Individualism in the Workplace

Highly individualistic employees need to see how policies and procedures benefit them personally.
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Humans are naturally social creatures that innately desire to create relationships with those around them. Therefore, most businesses thrive when employees are working together for the greater good of each other, the company and the community. Individualism often conflicts with these values, so a healthy balance must be maintained to create an effective workplace.


    Individualism emphasizes the value and interest of the individual. This contrasts with collectivism, which is focused on the well-being of the group as a whole. Individualism became a central part of American culture by the 19th century. Today, individualism continues to flourish in all aspects of American society, including work. This can be seen in the popular “dog eat dog” business mindset that puts personal growth and success above co-workers and at times, even the company.


    Properly guided individualism fosters an environment that can benefit the workplace. Individualistic workers tend to be highly competitive because they believe being the best will help them reach their professional goals, which makes them efficient and effective. They tend to be productive because they aren’t relying on working with others to help them succeed. These employees often are self-motivated and therefore usually don’t need a boss frequently checking in on them and monitoring their work.


    The competitive nature of individualistic employees can be detrimental if they see collaboration with co-workers as worthless or an inconvenience. Collaboration fosters creativity and innovation when the environment is positive. When the environment is negative, people are less likely to share their ideas and opinions and hostility can brew. Because individualism values the person over the group, this type of worker may also be selfish and willing to do whatever it takes, even if unethical, to attain their desired level of success.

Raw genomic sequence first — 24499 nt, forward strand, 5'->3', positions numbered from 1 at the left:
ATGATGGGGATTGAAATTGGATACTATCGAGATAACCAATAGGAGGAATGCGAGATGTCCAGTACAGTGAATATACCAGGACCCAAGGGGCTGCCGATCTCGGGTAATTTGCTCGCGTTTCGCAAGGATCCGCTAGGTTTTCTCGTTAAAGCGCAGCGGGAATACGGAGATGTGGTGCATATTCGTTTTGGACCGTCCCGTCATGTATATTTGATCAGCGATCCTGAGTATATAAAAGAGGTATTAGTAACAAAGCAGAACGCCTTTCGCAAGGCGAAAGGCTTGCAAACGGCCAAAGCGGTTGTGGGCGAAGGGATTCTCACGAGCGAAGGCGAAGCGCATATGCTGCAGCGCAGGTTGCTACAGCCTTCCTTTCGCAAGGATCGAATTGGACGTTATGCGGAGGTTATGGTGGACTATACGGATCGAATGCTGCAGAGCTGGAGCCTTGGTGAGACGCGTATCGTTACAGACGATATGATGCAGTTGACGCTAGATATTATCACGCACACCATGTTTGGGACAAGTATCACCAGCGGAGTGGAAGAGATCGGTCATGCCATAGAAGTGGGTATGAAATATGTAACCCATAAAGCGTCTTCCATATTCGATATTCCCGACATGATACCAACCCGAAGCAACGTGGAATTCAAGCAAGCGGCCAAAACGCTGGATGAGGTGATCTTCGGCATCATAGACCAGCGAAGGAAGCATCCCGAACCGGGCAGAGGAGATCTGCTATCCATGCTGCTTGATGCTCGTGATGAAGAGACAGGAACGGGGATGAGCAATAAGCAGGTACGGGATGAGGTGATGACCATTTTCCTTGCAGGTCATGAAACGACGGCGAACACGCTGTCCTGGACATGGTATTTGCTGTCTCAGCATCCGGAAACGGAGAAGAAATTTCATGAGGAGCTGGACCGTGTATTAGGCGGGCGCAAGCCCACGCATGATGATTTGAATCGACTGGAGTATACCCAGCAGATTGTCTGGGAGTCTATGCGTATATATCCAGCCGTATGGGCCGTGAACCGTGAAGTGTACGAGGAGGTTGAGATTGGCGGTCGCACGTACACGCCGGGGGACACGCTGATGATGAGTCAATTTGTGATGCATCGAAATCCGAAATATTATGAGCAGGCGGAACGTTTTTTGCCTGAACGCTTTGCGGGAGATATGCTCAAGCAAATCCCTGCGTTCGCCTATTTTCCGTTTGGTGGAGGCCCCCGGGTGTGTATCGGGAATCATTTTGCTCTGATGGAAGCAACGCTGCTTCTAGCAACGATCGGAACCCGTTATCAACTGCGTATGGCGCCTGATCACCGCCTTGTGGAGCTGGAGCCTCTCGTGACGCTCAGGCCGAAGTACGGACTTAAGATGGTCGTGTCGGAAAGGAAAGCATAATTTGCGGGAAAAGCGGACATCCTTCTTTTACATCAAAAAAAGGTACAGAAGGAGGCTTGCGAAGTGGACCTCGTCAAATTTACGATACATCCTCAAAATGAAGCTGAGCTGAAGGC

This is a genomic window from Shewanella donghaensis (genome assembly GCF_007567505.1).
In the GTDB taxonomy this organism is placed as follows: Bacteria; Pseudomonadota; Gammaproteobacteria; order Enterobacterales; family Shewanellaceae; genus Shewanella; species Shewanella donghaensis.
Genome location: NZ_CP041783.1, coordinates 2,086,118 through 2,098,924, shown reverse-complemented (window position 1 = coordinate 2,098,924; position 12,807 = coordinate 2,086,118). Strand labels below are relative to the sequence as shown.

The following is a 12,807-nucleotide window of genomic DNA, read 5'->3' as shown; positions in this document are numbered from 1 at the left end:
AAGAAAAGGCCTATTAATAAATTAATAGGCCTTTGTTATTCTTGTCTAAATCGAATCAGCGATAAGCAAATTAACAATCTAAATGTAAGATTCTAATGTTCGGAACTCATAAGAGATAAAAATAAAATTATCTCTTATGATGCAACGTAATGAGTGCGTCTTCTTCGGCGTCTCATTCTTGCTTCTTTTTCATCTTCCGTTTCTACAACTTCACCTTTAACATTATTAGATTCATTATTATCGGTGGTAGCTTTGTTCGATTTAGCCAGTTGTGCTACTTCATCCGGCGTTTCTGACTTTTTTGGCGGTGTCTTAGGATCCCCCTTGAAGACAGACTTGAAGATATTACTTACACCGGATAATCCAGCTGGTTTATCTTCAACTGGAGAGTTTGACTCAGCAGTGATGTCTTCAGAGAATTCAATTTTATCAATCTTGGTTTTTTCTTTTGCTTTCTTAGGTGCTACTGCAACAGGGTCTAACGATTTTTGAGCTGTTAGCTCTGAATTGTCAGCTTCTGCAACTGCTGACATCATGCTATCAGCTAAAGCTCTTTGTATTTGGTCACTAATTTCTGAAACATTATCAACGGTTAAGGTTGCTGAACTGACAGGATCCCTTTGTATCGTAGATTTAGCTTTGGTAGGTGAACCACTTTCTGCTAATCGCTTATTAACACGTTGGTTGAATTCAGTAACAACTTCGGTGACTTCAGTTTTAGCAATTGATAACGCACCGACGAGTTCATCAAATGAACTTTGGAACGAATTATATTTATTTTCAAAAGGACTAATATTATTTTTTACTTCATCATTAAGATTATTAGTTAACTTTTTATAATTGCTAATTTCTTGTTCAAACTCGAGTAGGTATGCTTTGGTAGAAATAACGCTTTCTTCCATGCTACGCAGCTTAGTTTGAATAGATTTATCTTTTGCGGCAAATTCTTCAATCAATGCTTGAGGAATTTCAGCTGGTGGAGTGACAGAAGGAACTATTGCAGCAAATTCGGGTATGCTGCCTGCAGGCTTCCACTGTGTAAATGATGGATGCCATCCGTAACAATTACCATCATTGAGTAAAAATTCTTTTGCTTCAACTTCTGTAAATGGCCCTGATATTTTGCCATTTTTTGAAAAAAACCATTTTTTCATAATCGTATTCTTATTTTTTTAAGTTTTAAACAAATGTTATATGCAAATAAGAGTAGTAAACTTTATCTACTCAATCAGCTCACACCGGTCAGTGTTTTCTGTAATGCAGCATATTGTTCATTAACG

Individualism isn’t going anywhere, so it’s important to understand how to positively integrate this into the workplace. Mangers should offer trainings that show how harmony and collaboration in the office actually helps everyone reach their individual goals. When employees start to see the connection between their own success and their co-workers’ and company’s success, collectivism will occur naturally. In this type of environment, workers can compete in a healthy way that still keeps the well-being of the office team and company as a whole at the forefront.

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